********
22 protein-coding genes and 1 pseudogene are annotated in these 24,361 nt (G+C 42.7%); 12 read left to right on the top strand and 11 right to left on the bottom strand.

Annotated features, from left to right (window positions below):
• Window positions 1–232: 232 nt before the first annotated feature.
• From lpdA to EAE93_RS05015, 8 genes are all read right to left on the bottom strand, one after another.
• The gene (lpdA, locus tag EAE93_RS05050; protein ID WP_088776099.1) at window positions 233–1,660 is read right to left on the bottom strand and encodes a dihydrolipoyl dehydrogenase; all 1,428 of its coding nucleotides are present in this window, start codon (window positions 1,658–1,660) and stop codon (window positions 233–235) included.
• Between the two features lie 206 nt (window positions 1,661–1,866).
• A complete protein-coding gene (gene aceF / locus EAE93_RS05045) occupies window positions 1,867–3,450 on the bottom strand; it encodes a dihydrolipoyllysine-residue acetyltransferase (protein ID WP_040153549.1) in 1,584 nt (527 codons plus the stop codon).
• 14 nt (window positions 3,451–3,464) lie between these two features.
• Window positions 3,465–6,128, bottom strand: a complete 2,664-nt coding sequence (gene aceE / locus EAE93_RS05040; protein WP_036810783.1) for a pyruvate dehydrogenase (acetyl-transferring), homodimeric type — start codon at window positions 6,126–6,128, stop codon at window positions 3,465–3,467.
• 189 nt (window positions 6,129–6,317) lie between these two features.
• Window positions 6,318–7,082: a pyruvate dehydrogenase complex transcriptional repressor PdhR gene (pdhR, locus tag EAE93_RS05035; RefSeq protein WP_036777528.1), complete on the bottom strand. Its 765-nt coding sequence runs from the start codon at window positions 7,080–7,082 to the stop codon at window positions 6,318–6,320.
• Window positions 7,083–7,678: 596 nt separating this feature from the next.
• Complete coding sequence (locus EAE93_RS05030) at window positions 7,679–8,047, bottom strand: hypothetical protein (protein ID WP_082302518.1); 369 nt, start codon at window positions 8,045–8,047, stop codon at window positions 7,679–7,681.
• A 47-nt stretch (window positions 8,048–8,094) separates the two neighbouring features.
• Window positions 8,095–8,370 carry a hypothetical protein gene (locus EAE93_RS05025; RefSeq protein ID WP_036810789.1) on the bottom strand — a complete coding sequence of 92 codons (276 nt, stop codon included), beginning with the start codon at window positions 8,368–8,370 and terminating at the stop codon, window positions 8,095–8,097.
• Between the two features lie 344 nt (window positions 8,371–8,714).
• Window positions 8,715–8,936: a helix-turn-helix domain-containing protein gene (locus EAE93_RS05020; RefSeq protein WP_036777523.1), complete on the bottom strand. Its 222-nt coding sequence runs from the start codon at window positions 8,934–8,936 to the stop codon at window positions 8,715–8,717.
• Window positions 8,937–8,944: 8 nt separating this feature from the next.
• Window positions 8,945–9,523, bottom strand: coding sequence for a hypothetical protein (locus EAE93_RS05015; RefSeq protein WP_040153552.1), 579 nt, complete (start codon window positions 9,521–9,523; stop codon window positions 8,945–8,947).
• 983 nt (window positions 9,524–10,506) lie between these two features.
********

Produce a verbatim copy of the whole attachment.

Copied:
22 protein-coding genes and 1 pseudogene are annotated in these 24,361 nt (G+C 42.7%); 12 read left to right on the top strand and 11 right to left on the bottom strand.

Annotated features, from left to right (window positions below):
• Window positions 1–232: 232 nt before the first annotated feature.
• From lpdA to EAE93_RS05015, 8 genes are all read right to left on the bottom strand, one after another.
• The gene (lpdA, locus tag EAE93_RS05050; protein ID WP_088776099.1) at window positions 233–1,660 is read right to left on the bottom strand and encodes a dihydrolipoyl dehydrogenase; all 1,428 of its coding nucleotides are present in this window, start codon (window positions 1,658–1,660) and stop codon (window positions 233–235) included.
• Between the two features lie 206 nt (window positions 1,661–1,866).
• A complete protein-coding gene (gene aceF / locus EAE93_RS05045) occupies window positions 1,867–3,450 on the bottom strand; it encodes a dihydrolipoyllysine-residue acetyltransferase (protein ID WP_040153549.1) in 1,584 nt (527 codons plus the stop codon).
• 14 nt (window positions 3,451–3,464) lie between these two features.
• Window positions 3,465–6,128, bottom strand: a complete 2,664-nt coding sequence (gene aceE / locus EAE93_RS05040; protein WP_036810783.1) for a pyruvate dehydrogenase (acetyl-transferring), homodimeric type — start codon at window positions 6,126–6,128, stop codon at window positions 3,465–3,467.
• 189 nt (window positions 6,129–6,317) lie between these two features.
• Window positions 6,318–7,082: a pyruvate dehydrogenase complex transcriptional repressor PdhR gene (pdhR, locus tag EAE93_RS05035; RefSeq protein WP_036777528.1), complete on the bottom strand. Its 765-nt coding sequence runs from the start codon at window positions 7,080–7,082 to the stop codon at window positions 6,318–6,320.
• Window positions 7,083–7,678: 596 nt separating this feature from the next.
• Complete coding sequence (locus EAE93_RS05030) at window positions 7,679–8,047, bottom strand: hypothetical protein (protein ID WP_082302518.1); 369 nt, start codon at window positions 8,045–8,047, stop codon at window positions 7,679–7,681.
• A 47-nt stretch (window positions 8,048–8,094) separates the two neighbouring features.
• Window positions 8,095–8,370 carry a hypothetical protein gene (locus EAE93_RS05025; RefSeq protein ID WP_036810789.1) on the bottom strand — a complete coding sequence of 92 codons (276 nt, stop codon included), beginning with the start codon at window positions 8,368–8,370 and terminating at the stop codon, window positions 8,095–8,097.
• Between the two features lie 344 nt (window positions 8,371–8,714).
• Window positions 8,715–8,936: a helix-turn-helix domain-containing protein gene (locus EAE93_RS05020; RefSeq protein WP_036777523.1), complete on the bottom strand. Its 222-nt coding sequence runs from the start codon at window positions 8,934–8,936 to the stop codon at window positions 8,715–8,717.
• Window positions 8,937–8,944: 8 nt separating this feature from the next.
• Window positions 8,945–9,523, bottom strand: coding sequence for a hypothetical protein (locus EAE93_RS05015; RefSeq protein WP_040153552.1), 579 nt, complete (start codon window positions 9,521–9,523; stop codon window positions 8,945–8,947).
• 983 nt (window positions 9,524–10,506) lie between these two features.